Christina Sommer, Margarete Boos, Elisabeth Conradi, Nikola Biller-Andorno and Claudia Wiesemann

Care and justice arguments in the ethical reasoning of medical students (PSYNDEXshort)

Ramon Llull Journal of Applied Ethics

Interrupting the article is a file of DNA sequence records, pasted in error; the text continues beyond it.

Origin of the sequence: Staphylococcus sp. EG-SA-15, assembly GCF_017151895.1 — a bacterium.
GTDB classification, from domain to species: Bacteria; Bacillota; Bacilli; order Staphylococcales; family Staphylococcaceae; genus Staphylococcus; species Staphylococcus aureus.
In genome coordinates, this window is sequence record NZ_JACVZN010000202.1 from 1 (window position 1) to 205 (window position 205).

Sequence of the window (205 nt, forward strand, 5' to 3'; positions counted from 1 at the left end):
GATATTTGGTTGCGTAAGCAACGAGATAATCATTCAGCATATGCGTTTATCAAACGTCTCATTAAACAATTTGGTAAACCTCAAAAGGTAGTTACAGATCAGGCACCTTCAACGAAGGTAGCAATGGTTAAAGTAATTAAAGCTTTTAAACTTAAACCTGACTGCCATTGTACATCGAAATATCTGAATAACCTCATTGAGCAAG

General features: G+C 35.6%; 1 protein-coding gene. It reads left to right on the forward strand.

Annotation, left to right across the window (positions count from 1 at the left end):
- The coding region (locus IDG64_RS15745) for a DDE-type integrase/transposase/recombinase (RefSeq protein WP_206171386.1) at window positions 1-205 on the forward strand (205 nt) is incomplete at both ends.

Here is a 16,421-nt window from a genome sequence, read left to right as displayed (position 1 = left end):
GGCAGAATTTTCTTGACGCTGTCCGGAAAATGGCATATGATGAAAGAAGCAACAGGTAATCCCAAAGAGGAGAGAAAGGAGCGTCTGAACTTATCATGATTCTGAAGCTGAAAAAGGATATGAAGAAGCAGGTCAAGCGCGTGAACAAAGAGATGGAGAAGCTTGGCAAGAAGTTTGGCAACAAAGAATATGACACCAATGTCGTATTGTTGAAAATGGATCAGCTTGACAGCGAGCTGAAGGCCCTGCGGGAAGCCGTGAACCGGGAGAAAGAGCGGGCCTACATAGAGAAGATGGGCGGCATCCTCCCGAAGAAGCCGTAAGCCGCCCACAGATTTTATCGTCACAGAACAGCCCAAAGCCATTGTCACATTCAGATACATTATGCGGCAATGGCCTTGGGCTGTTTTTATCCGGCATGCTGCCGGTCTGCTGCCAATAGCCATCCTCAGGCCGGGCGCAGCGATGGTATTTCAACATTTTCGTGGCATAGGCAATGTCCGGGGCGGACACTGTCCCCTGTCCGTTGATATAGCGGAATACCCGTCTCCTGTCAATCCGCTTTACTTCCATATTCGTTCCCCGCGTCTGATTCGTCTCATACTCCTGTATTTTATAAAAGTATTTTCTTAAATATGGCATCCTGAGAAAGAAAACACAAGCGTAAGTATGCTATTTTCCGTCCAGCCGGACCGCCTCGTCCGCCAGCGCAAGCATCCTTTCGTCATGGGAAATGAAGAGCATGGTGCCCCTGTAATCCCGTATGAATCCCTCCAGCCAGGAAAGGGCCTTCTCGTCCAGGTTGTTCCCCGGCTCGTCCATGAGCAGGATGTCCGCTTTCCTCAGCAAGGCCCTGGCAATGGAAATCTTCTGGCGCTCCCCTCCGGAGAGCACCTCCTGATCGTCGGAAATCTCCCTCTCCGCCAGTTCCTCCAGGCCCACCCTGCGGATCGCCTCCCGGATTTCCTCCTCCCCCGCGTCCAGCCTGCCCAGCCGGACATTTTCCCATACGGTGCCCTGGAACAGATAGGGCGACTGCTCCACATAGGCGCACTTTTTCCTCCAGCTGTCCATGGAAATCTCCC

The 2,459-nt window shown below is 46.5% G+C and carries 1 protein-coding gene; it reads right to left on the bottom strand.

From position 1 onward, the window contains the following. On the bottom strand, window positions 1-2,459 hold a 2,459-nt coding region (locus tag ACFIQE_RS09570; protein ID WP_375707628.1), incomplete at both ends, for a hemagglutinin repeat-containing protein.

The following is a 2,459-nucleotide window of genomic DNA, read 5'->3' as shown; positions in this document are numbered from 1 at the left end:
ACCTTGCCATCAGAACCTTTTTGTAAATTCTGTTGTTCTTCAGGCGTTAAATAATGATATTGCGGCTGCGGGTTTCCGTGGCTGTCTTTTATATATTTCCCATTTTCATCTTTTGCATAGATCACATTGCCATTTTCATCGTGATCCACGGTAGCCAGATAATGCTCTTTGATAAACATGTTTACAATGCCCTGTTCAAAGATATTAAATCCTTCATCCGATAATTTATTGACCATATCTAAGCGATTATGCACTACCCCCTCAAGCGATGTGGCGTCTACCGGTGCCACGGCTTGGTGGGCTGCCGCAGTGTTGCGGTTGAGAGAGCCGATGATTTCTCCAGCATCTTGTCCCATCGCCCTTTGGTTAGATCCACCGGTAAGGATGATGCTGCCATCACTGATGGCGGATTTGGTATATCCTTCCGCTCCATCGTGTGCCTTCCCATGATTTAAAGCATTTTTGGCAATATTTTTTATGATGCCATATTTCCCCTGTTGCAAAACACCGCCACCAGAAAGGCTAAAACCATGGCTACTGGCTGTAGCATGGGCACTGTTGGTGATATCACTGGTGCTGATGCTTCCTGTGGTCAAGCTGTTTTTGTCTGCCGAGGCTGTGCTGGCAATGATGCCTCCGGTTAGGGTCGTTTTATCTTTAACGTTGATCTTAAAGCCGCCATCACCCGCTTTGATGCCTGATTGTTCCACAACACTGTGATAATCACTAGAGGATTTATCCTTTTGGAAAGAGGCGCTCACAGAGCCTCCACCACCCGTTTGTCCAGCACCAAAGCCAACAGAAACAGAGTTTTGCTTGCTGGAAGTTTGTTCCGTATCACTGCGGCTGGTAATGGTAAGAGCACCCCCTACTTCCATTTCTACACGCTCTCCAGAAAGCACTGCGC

Objectives: To gather empirical data on how gender and educational level influence bioethical reasoning among medical students by analyzing their use of care versus justice arguments for reconciling a bioethical dilemma. Setting: University Departments of Medical Ethics, Social and Communication Psychology in Germany. Participants: First and fifth year medical students. Design and method: Multidisciplinary, empirical, 2-segment study of ethics in action: In intrapersonal Segment 1, the students were presented with a bioethical dilemma and then administered a 13-item questionnaire to survey their individual preferences for care versus justice arguments in resolving the conflict. The survey questioned 6 justice, 6 care-related items and 1 socially critical item. Data were analysed by gender and year of medical school. In interpersonal Segment 2, the bioethical dilemma from Segment 1 was discussed in gender-mixed and gender-homogeneous groups. Coded transcripts were evaluated to identify prevalences in care versus justice reasoning. Results: Data on 462 medical students were evaluable (n=338 in Segment 1, n=168 in Segment 2, n=44 overlap). Gender and level of education had no effect on moral reasoning in intrapersonal Segment 1, but significantly affected reasoning in interpersonal Segment 2, where women significantly tended to use more care-orientated arguments. Justice arguments predominated the group discussions. Conclusion: Interpersonal contexts affect moral reasoning in medical students, probably by amplifying the socialisation relating to gender and educational level. Care orientation is associated with the female gender. Professional socialisation tends to reduce the diversity and richness of moral reasoning towards a more justice-weighted orientation. Medical ethics should teach both justice and care reasoning modes in order to broaden physicians' ability to reconcile bioethical dilemmas.